My revelatory moment came near the end of a keynote presentation at last summer’s International Conference of Precision Agriculture in Montreal, QC, Canada. The University of Montreal’s Prof. Yoshua Bengio, a global leader in deep learning research, had just concluded a breathtaking tour of the coming impact of predictive analytics on healthcare and (by extension) agriculture — which really are not all that dissimilar, are they? Each is involved with the application of remedies in the right dose, in the right place, at the right time.
Standing ready to take questions, Dr. Bengio watched as a gentleman approached a mic placed in the audience and essentially said to him: “This is wonderful and all, but in agriculture, farmers are notorious for not wanting to share their data.”
Dr. Bengio blinked a few times and said: “Just like doctors!”
Stop me if you’ve heard this occupational description before:
- Have decades of observational knowledge and experience.
- Pride themselves on the accuracy of their “gut feelings.”
- Are more than a little territorial about the confidentiality of their data.
- Sometimes have one key decision standing between them and catastrophic results.
You said “farmer,” I said “doctor.” Or maybe it was the other way around. Or maybe we both said both “farmer” and “doctor’ (I hope that was the case).
The point is that if machine learning can be used to riffle through millions of photos of actual colonoscopies as Dr. Bengio described in his presentation, link them to ultimate diagnoses of each, and quickly predict that your own colonoscopy gives you (say) a 95% chance of developing a stage 2 tumor — then certainly the same technology is theoretically capable of scanning a photo of a farmer’s field and deducing that s/he has (say) a 95% chance of a Phytophthora outbreak so that a preventive application of fungicide can be scheduled.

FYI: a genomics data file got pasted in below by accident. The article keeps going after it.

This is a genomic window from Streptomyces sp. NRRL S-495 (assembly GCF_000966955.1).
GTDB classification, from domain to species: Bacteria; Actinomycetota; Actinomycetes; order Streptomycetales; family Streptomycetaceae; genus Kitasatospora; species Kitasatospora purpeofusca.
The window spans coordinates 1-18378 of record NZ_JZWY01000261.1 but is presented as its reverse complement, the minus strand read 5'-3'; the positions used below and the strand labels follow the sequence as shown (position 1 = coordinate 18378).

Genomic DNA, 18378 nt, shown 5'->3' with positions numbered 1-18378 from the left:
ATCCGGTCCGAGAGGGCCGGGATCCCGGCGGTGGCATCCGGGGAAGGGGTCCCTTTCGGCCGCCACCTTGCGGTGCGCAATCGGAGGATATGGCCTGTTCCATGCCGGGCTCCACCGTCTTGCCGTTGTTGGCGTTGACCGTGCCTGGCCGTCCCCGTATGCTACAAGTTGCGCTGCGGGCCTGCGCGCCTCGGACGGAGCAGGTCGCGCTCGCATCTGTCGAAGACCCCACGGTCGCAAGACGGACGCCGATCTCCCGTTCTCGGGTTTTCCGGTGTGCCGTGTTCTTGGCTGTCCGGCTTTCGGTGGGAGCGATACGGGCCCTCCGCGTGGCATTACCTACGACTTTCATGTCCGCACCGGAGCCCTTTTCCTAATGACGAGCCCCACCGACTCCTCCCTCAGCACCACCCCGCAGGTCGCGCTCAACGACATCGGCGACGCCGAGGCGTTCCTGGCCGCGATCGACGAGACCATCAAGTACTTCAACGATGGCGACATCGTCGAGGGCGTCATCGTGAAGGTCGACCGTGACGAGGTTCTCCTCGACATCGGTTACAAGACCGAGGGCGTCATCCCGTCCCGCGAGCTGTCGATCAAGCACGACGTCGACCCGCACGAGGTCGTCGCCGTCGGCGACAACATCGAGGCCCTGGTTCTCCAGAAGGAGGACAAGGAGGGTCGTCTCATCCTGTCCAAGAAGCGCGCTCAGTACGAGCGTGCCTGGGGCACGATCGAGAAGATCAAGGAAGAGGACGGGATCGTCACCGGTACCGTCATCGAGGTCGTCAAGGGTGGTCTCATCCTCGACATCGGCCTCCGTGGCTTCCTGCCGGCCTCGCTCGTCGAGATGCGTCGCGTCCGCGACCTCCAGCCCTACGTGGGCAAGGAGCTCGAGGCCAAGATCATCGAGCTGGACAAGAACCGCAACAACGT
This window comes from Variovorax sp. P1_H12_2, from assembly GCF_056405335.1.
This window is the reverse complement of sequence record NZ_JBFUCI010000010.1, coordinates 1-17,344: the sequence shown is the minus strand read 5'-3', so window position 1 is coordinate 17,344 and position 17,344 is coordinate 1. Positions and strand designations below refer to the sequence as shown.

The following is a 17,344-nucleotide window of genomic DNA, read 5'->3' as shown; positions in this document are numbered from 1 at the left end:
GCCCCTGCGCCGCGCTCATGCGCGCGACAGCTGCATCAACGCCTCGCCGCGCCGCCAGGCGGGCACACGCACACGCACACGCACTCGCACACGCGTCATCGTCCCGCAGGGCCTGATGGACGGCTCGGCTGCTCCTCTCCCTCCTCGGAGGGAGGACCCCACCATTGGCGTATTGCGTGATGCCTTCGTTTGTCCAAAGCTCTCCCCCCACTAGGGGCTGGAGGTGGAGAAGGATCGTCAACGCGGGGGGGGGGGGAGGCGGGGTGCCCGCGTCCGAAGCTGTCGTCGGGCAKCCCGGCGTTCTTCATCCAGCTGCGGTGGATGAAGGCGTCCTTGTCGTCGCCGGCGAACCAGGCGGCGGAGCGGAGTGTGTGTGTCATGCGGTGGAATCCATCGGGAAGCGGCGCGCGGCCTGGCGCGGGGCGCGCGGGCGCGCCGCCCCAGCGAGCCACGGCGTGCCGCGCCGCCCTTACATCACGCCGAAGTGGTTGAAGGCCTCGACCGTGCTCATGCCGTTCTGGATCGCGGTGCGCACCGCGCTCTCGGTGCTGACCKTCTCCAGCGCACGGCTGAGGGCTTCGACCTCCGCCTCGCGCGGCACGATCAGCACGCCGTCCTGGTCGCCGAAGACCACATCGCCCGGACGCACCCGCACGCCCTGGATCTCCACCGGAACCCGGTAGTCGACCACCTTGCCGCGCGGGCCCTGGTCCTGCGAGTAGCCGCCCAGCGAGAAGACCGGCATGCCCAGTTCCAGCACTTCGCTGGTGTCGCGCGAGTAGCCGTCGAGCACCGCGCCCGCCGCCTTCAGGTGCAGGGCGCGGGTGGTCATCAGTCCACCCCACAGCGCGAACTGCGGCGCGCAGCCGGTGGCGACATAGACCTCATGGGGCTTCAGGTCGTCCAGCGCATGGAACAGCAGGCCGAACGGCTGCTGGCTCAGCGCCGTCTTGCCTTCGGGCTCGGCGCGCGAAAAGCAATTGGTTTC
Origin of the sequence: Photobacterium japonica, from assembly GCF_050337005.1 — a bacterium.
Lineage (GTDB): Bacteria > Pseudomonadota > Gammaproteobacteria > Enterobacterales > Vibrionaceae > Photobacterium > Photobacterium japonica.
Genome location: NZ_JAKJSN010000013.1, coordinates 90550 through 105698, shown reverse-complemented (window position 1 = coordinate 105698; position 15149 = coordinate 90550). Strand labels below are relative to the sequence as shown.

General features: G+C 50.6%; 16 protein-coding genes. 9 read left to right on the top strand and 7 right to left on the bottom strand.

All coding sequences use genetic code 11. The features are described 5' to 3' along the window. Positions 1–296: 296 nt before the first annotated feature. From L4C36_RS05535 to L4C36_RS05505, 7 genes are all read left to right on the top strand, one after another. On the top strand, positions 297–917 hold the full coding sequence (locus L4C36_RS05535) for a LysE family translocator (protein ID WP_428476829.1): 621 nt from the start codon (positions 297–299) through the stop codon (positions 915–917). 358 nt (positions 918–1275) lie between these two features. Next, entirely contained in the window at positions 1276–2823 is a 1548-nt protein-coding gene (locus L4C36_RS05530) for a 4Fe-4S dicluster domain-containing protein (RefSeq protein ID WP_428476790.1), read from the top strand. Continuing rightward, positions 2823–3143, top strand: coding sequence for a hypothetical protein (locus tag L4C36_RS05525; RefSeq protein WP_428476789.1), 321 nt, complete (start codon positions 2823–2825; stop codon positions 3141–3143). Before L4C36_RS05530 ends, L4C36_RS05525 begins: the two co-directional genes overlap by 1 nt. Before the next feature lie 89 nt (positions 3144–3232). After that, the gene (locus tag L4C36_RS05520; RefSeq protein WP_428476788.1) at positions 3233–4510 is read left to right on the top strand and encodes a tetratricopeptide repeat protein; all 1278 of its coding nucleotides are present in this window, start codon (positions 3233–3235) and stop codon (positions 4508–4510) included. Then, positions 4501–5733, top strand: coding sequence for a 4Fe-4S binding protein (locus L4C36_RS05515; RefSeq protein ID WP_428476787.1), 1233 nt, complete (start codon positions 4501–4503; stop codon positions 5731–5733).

Do either of these scenarios preclude the need for a doctor or agronomist? I think not. The doctor individualizes the data to the patient and the direct set of circumstances — family history, diet, lifestyle, etc. The agronomist individualizes the data to the field and the direct set of circumstances — weather, hybrid/variety, fertility, etc. Each recommends a “next steps” scenario.
But data is the backbone. As a grower at Meister Media Worldwide’s recent PrecisionAg VISION Conference observed: “What we’re doing is not Monte Carlo. Things are happening for a reason.” Data, he said, “can better influence that outcome. The more we can connect the dots, the more we can influence what’s going on in the field.”
Back to that nettlesome issue of sharing data …
Ever heard of Epic Systems in Madison, WI? I’d be a bit surprised if you have. It’s a privately held software company worth about $2.5 billion. It provides electronic records systems for hospital networks across the country including the Cleveland Clinic, my wife’s employer and our go-to healthcare provider.
Care to guess what percentage of patient records in the U.S. currently reside on Epic’s platform?
64%, at last count – including my wife’s and mine.
To which I say, hooray. Every doctor I visit in the Cleveland Clinic system is able to instantly pull up all my prescribed medications and the history of all my doctor visits, giving all physicians I see a 360-degree view of my health profile rather than just a narrow slice according to their own specialties.
And just wait until deep learning as Dr. Bengio described is able to put all that information together to predict whether and when I may develop a life-threatening illness so that my doctors and I can take steps to forestall it.
Will someone eventually build the equivalent of Epic Systems for agriculture?
Very likely. In fact, it may be in our midst already.
Will it ultimately be to the benefit of everyone working in agriculture?
And that will be a revelation.